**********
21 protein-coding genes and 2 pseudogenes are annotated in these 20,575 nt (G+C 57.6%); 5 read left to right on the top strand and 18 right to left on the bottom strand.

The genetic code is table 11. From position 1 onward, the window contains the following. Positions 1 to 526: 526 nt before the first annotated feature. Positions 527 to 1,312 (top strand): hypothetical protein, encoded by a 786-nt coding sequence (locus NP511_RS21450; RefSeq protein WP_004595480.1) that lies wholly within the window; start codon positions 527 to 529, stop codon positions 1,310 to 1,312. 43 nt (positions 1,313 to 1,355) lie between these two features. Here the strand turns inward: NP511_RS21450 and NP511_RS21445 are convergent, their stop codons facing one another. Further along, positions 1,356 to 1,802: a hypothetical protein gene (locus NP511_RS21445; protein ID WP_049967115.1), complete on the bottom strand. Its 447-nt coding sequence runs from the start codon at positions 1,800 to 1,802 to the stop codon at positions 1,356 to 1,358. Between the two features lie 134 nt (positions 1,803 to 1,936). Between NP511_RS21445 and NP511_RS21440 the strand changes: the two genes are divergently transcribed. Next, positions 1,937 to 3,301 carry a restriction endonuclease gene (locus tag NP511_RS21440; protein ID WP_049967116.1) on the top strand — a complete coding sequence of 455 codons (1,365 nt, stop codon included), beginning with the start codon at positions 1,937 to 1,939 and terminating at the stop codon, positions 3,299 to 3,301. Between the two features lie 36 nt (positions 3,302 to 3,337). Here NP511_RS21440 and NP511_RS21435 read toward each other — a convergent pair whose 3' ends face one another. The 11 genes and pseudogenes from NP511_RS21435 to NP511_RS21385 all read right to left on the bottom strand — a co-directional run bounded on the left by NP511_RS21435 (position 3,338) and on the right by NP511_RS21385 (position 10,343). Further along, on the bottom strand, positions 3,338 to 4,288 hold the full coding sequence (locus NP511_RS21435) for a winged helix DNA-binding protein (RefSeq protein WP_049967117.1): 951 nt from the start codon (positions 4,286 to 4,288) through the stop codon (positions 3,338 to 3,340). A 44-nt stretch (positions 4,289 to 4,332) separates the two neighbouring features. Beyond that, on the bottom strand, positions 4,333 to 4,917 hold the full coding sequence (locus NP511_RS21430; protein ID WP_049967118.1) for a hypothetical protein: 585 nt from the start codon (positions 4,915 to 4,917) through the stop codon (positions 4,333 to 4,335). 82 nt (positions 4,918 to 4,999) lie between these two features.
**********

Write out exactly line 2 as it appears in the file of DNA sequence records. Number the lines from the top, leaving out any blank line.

The genetic code is table 11. From position 1 onward, the window contains the following. Positions 1 to 526: 526 nt before the first annotated feature. Positions 527 to 1,312 (top strand): hypothetical protein, encoded by a 786-nt coding sequence (locus NP511_RS21450; RefSeq protein WP_004595480.1) that lies wholly within the window; start codon positions 527 to 529, stop codon positions 1,310 to 1,312. 43 nt (positions 1,313 to 1,355) lie between these two features. Here the strand turns inward: NP511_RS21450 and NP511_RS21445 are convergent, their stop codons facing one another. Further along, positions 1,356 to 1,802: a hypothetical protein gene (locus NP511_RS21445; protein ID WP_049967115.1), complete on the bottom strand. Its 447-nt coding sequence runs from the start codon at positions 1,800 to 1,802 to the stop codon at positions 1,356 to 1,358. Between the two features lie 134 nt (positions 1,803 to 1,936). Between NP511_RS21445 and NP511_RS21440 the strand changes: the two genes are divergently transcribed. Next, positions 1,937 to 3,301 carry a restriction endonuclease gene (locus tag NP511_RS21440; protein ID WP_049967116.1) on the top strand — a complete coding sequence of 455 codons (1,365 nt, stop codon included), beginning with the start codon at positions 1,937 to 1,939 and terminating at the stop codon, positions 3,299 to 3,301. Between the two features lie 36 nt (positions 3,302 to 3,337). Here NP511_RS21440 and NP511_RS21435 read toward each other — a convergent pair whose 3' ends face one another. The 11 genes and pseudogenes from NP511_RS21435 to NP511_RS21385 all read right to left on the bottom strand — a co-directional run bounded on the left by NP511_RS21435 (position 3,338) and on the right by NP511_RS21385 (position 10,343). Further along, on the bottom strand, positions 3,338 to 4,288 hold the full coding sequence (locus NP511_RS21435) for a winged helix DNA-binding protein (RefSeq protein WP_049967117.1): 951 nt from the start codon (positions 4,286 to 4,288) through the stop codon (positions 3,338 to 3,340). A 44-nt stretch (positions 4,289 to 4,332) separates the two neighbouring features. Beyond that, on the bottom strand, positions 4,333 to 4,917 hold the full coding sequence (locus NP511_RS21430; protein ID WP_049967118.1) for a hypothetical protein: 585 nt from the start codon (positions 4,915 to 4,917) through the stop codon (positions 4,333 to 4,335). 82 nt (positions 4,918 to 4,999) lie between these two features.